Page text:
The Dalai Lama Urges Greater Cooperation Between China and India
Earlier this week, at an event in Delhi, the Dalai Lama urged for closer cooperation between China and India, observing that the two countries shared not only a common spiritual heritage (Buddhism), but also similar interests in Asia: both nations have large populations, increasingly complex societies, and hungry economies. “I think, a great potential. . . . India and China combined are doing more compassionate work. . . . At a practical level also. Imagine two billion people working together,” he said. Alluding to the standoff on the Doklam plateau in Bhutan from June to August, he warned “Whether you like it or not, you have to live side by side.” (oneindia.com)
The 82-year-old Vajrayana leader noted that no one in their heart of hearts wants violence, yet it was happening because people’s minds are “dominated by destructive emotions” caused by “shortsightedness.” “Nobody wants problems,” he said, “Yet, many problems are our own creation.” (oneindia.com) On Monday, the Dalai Lama arrived in Bhubaneswar, the capital of the state of Odisha (also a once-thriving region for Indian tantric Buddhism), and elaborated to the press: “India and China need each other. They can settle all the issues amicably. People of both the countries should live peacefully and help each other.” (The Telegraph India)
The Dalai Lama has, since the start of his exile in Dharamshala, attempted to walk a diplomatic tightrope between the geopolitical interests of his Indian benefactors, the Chinese concern surrounding separatism, and his Western friends and students, who are mostly sympathetic to the cause of expanded Tibetan autonomy. He has often invoked the Indian antecedents of Vajrayana Buddhism and the debt to South Asia owed by the tantric tradition.
In his speech on Sunday he praised the “Nalanda tradition,” which denotes the teachings transmitted by influential masters who taught or studied at the former super-monastery (Nalanda), including Shantarakshita, Dignaga, and Dharmakirti: “All thinkers of Nalanda are Indians. So, the Nalanda’s tradition [sic] is India’s tradition. The Nalanda tradition had turned Tibetans, who were warriors, into more compassionate, peaceful, and non-violent people.” (oneindia)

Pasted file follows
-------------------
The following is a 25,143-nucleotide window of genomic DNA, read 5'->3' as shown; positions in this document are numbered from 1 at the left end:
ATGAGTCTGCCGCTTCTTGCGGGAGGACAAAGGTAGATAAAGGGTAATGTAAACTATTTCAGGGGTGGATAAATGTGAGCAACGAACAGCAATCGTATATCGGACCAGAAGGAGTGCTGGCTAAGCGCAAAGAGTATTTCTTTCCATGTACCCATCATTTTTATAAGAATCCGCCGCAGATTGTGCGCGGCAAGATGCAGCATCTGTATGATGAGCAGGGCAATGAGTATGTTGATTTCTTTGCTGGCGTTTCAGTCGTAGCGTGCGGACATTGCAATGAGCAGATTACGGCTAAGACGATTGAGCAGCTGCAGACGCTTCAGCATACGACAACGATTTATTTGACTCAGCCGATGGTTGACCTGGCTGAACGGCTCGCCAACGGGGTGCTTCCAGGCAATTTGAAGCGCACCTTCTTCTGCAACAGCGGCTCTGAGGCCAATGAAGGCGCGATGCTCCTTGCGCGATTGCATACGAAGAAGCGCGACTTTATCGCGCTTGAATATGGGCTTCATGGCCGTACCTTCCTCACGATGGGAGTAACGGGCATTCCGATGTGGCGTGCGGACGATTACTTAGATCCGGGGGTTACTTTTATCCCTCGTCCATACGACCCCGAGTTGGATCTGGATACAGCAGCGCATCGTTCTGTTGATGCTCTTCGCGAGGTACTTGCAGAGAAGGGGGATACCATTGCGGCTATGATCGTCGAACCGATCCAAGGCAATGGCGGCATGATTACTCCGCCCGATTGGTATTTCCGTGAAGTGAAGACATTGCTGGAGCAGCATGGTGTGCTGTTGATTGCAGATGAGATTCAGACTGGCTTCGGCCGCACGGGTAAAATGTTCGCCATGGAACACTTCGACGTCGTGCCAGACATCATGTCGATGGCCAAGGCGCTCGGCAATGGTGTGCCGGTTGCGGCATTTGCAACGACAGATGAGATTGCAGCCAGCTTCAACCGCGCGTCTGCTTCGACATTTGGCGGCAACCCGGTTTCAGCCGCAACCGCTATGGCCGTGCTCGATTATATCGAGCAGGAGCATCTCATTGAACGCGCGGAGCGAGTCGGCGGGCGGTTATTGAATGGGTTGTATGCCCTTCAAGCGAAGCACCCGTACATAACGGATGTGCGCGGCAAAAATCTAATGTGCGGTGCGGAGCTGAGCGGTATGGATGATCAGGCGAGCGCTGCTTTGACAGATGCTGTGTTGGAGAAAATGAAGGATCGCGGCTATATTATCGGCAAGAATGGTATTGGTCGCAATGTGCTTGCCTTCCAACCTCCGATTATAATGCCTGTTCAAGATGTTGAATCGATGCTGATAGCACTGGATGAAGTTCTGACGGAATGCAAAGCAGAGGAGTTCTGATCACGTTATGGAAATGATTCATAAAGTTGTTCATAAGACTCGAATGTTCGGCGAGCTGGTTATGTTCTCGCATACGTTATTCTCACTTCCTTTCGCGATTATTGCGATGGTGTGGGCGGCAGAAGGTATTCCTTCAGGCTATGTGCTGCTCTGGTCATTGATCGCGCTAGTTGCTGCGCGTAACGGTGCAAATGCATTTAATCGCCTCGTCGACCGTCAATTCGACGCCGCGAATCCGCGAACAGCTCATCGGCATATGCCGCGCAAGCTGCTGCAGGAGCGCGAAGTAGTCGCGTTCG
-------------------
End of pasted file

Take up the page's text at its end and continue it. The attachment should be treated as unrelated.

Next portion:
India and China have a common interest in Nalanda via Xuanzang (c. 602–664), who undertook a taxing pilgrimage to India for the sole purpose of bringing the authentic Yogacara and other Mahayana schools’ scriptures back to Chang’an during the Tang Dynasty. The Xuanzang Memorial is the most significant monument in modern history that recognizes this shared religious interest across space and time. The memorial was built in 2007, and holds a relic of Xuanzang himself. On 12 January 1957, the relic was bestowed on statesman Jawaharlal Nehru by the Dalai Lama, but notably he did so at the request of Chinese premier Zhou Enlai.
While those hopeful days of détente seem somewhat distant, the Dalai Lama has so far refused to be drawn into the more recent geopolitical rifts between China and India by remaining silent on all Sino-Indian border disputes from March until August. This was despite the fact that the Indian government sent him to several disputed border areas, including Arunachal Pradesh, to give speeches and empowerments. Regardless of the cool reactions to each other’s diplomatic Buddhist outreach (which for China takes the form of the Chinese Dream policy and the Belt and Road Initiative, while Modi is working through India’s Ministry of Culture and the government-funded International Buddhist Confederation), Sino-Indian relations have remained politically stable, and the two countries remain major economic partners and stakeholders in regional peace.
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Frenemies? Why Dalai Lama wants India, China to work together (oneindia.com)
Dalai Lama for better Sino-Indian relations (The Telegraph India)